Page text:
4 Ways CMOs and Agencies Can Forge Better Relationships

4 Ways CMOs and Agencies Can Forge Better Relationships

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In case you were out a few days last week, our world has changed and is changing every single second of every single day. A technology that was new yesterday may be archaic today. We live in an unprecedented time where the one constant is change—rapid, warp-speed change.

All of this change requires a change in the relationship between brands and their agencies. The result is this: Forward-thinking agencies are ready to serve a higher purpose than just being “idea factories” for individual campaigns, in the words of Jeff Cheong, president of Tribal Worldwide Asia.

“Maybe the solution to this problem is not an ad, Maybe it’s new packaging or a shift in distribution, or a shift in how you sell the product. We’ve moved from an era when products could be sold based on what made them different, but now, creativity has become a differentiator.”

To their credit, marketing leaders the world over have willingly and happily embraced this change. One such leader is Patrick Adams, head of consumer marketing at PayPal North America, who says he doesn’t delineate between his full-time employees and his agency people. “They’re all seen as one and the same as the relationships become tighter and more significant,” he says. “Whether it’s the digital agency that’s helping us drive our acquisitions or the creative team, each is immersed with our internal marketing team.”

Here are four ways CMOs can forge better relationships with their agencies while achieving all the other imperatives that define marketing success today.

1. Mine All of Today’s Rich Sources of Data

Remember, kids: It’s not big data, it’s the right data. Attribution is essential for understanding the effectiveness of marketing campaigns and knowing which investments will deliver the best results. For example, the agency Starcom tags all the digital media used in each campaign, whether the channel is the Internet, mobile devices, or television. “This helps us understand who is clicking on the ads and what they do as a result,” says CEO Lisa Donohue. “Ultimately, we can then tell if they have made a purchase, which puts us in a better position to track the efficacy of the strategy that we implemented.”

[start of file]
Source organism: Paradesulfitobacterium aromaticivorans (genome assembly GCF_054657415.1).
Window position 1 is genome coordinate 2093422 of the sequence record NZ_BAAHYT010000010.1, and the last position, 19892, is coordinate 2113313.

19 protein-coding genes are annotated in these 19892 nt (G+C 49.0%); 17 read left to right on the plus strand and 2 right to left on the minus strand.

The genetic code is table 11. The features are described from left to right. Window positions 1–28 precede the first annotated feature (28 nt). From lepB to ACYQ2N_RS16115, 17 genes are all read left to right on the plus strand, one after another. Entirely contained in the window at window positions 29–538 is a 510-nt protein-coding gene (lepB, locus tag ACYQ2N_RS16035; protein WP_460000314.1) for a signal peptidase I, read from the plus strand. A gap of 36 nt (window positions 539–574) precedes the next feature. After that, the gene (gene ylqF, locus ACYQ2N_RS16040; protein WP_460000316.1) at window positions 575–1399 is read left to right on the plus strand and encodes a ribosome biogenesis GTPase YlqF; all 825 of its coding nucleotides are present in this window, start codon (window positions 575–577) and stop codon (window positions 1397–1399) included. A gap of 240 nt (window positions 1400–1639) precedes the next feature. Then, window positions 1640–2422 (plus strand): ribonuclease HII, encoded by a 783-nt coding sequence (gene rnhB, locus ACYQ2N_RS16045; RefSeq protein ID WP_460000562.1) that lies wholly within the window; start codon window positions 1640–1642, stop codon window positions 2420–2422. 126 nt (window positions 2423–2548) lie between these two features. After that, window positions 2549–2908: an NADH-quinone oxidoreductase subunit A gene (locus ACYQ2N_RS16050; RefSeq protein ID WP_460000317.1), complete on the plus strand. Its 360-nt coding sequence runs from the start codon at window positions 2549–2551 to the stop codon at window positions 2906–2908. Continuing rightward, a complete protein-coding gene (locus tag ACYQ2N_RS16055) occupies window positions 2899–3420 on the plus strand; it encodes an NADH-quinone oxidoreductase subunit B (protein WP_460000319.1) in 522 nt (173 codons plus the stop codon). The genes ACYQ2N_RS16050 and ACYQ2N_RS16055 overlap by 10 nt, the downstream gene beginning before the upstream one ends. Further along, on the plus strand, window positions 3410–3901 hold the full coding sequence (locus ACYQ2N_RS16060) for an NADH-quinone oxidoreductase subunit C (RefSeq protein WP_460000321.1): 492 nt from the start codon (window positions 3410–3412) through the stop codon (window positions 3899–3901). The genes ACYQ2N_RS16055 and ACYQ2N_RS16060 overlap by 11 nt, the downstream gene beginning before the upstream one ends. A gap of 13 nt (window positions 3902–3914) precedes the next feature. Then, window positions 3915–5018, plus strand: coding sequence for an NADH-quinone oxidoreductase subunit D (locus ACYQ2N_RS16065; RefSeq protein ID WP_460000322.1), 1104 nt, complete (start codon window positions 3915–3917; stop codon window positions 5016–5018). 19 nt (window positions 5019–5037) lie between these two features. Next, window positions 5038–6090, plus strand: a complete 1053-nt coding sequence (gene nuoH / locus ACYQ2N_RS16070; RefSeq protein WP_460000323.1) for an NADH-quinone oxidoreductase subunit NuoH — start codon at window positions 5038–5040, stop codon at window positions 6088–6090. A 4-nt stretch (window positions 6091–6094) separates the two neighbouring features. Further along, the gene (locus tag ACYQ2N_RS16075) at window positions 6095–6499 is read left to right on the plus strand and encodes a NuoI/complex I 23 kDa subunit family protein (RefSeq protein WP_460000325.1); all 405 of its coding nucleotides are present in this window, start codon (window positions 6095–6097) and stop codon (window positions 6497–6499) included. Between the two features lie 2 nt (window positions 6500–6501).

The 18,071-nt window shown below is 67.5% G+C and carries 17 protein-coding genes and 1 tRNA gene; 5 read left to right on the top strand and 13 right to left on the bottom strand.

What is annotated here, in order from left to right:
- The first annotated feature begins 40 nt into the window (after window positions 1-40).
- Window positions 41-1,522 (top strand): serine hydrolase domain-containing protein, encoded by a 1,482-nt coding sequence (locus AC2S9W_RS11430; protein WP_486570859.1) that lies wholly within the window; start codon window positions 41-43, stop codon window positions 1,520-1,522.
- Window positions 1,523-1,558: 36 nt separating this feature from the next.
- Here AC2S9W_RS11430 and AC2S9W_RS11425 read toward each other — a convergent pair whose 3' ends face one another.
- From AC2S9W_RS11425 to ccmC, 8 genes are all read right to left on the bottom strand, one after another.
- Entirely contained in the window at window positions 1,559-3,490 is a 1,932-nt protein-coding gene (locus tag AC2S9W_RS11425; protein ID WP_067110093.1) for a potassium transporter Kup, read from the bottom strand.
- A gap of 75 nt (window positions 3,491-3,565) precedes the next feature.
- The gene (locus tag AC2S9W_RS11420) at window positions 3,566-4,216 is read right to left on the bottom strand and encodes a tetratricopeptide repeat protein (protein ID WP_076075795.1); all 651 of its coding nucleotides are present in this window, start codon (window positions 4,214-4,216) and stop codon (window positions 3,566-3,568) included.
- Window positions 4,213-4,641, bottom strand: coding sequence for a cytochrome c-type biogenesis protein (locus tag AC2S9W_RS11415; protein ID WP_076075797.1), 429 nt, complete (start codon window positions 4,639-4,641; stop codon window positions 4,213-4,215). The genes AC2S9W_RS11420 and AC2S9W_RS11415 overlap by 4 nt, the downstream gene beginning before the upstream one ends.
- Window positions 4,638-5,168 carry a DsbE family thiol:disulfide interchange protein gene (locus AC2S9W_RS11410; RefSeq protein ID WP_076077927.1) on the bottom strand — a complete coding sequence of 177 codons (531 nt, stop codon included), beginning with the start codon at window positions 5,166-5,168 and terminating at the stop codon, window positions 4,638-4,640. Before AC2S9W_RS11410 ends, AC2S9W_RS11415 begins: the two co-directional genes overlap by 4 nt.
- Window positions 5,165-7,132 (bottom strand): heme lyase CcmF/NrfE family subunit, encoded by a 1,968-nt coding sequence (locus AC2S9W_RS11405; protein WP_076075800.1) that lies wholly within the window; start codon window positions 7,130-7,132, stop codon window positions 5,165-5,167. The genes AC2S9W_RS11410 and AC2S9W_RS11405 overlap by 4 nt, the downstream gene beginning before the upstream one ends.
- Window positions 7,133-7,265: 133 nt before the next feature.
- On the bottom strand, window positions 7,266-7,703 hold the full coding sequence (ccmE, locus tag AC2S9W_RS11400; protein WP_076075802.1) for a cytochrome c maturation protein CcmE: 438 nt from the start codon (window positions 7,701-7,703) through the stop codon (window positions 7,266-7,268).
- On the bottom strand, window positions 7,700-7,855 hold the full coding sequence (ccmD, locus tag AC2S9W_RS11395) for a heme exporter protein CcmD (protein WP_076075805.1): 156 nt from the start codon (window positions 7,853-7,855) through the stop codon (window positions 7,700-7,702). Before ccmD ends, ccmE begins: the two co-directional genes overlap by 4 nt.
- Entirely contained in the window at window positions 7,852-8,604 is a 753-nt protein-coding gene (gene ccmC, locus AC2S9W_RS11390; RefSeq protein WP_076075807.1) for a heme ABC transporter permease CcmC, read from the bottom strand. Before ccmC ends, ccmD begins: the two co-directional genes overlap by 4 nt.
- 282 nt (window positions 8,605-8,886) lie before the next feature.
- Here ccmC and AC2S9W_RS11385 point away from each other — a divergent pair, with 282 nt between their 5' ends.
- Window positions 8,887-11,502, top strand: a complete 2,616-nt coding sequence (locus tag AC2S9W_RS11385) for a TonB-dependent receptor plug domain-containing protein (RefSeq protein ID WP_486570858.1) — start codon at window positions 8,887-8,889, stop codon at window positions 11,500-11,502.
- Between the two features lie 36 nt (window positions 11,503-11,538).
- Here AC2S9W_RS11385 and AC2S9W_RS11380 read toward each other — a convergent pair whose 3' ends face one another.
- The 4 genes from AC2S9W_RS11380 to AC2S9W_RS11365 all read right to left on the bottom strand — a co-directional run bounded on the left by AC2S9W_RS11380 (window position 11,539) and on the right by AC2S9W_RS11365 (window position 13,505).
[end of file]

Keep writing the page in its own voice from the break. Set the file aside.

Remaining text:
2. Capitalize on the Latest Technologies

Marketing executives have a widespread understanding that the latest digital technologies are powering marketing efforts for agencies and marketing organizations alike. Technology must be the heart of any agency, says Cheong. “We’ve embedded that as a core competency and built a complementary talent pool around it. It has taken us five years to get the engine going, and the cross-pollination has created a new DNA of experimentation to test concepts and technologies.”

3. Enhance Professional and Personal Skills

New demands mean agencies and brands require new skill sets to be successful. This includes finding people with a broad understanding of businesses, not just the marketing function. Adams believes that as corporations rethink the role of marketing, we’re seeing deeper integration not only among marketers and their agencies, but between marketers and peers in the operations, technology, product, and finance departments. “What makes a stellar head of marketing today is someone who not only has the marketing skill-set, but who can also flex across technology and product/merchandising. That skill set makes for a great marketing leader and will ensure success in the future.”

4. Balance Local and Global Imperatives

In today’s online and digital world, every brand is global. Because of that, marketing executives must pay attention to regional differences across various international markets. Executives say brands can’t effectively connect with local customers without a strong regional presence in important markets. Some organizations are using their digital marketing prowess and knowledge of local culture to create new business opportunities. At the same time, marketing organizations also seek consistency in some aspects of their campaigns.

The ability to market to an international audience is also essential for Dow Corning, which logs more than half of its sales from outside the U.S. Randall Rozin, Dow Corning’s Global Director of Brand Management and Digital Marketing, says they are constantly thinking internationally in terms of executions and planning.

He said the brand also makes sure the content is relevant and meaningful to a local customer. “To do that, we think well beyond simple translation to what we call trans-creation,” he adds. “It’s not always a direct translation; it’s creating content that’s specifically tailored for the customer in each market.”

As executives at brands and agencies encounter fundamental changes in the marketing industry, they must find ways around the barriers that block the closer collaboration both groups need to succeed.

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